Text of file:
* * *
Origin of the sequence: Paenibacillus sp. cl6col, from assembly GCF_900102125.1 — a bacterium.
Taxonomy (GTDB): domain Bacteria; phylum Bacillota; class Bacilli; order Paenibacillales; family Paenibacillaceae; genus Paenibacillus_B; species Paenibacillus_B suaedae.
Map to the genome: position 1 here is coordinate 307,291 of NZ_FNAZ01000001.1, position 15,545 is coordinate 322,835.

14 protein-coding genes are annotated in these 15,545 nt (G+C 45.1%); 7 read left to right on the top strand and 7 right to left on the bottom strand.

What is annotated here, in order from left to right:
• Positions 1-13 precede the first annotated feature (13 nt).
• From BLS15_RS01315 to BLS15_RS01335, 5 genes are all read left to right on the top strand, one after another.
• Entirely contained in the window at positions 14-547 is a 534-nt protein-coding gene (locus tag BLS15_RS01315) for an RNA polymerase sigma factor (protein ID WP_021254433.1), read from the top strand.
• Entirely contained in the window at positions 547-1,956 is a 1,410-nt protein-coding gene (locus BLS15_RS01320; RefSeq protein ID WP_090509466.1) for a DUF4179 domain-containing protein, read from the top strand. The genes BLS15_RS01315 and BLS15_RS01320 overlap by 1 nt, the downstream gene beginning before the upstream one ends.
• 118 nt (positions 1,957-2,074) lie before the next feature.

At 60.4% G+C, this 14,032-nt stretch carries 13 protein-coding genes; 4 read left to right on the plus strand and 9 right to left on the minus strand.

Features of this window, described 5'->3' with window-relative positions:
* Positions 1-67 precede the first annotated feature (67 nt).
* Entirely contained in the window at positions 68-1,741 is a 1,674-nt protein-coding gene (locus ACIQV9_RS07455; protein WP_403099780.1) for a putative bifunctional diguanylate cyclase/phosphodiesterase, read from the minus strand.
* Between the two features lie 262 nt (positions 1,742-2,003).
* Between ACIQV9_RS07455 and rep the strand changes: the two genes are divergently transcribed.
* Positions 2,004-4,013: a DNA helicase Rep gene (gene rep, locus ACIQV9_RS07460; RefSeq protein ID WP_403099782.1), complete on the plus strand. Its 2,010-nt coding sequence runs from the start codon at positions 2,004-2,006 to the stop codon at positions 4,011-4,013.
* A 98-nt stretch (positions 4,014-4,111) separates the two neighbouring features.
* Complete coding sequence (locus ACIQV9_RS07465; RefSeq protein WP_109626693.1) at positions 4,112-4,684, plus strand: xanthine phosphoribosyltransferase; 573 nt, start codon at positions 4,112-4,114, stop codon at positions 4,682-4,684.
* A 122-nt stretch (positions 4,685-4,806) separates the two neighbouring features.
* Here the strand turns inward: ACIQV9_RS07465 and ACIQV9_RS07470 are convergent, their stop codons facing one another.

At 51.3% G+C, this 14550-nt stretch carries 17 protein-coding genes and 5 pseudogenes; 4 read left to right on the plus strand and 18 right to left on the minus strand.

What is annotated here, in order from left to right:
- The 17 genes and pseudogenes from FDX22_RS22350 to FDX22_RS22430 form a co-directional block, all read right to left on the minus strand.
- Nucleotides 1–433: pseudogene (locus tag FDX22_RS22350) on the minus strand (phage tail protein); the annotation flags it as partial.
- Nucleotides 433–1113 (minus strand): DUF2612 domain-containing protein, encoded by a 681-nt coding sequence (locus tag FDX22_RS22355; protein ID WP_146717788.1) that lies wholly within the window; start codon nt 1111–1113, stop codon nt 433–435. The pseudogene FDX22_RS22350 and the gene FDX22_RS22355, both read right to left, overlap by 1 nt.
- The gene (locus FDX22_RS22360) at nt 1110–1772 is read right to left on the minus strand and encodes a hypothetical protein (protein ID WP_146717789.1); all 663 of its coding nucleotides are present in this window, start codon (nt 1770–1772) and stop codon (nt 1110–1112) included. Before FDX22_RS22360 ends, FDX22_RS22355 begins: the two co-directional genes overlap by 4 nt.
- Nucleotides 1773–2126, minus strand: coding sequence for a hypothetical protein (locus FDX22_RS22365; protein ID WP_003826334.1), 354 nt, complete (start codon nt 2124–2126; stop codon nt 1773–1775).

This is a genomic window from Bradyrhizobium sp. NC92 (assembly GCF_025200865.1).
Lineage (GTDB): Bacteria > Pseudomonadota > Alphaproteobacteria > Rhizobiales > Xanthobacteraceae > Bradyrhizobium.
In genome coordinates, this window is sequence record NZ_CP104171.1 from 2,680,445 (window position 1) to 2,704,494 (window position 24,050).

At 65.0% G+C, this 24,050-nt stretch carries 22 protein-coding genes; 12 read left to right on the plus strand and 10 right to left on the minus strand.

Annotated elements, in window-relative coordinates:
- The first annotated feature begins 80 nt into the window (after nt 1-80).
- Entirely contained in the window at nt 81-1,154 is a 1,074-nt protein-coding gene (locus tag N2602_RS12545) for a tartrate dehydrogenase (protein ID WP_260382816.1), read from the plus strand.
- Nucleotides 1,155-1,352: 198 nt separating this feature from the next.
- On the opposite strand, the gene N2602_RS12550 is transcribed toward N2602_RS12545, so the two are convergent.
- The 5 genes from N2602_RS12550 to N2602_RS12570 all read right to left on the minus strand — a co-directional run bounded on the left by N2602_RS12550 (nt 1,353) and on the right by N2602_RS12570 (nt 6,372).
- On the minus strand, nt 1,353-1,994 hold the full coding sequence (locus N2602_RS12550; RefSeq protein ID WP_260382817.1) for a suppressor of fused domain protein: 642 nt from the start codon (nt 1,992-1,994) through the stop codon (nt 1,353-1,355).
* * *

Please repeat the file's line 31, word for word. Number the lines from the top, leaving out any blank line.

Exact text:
In genome coordinates, this window is sequence record NZ_CP104171.1 from 2,680,445 (window position 1) to 2,704,494 (window position 24,050).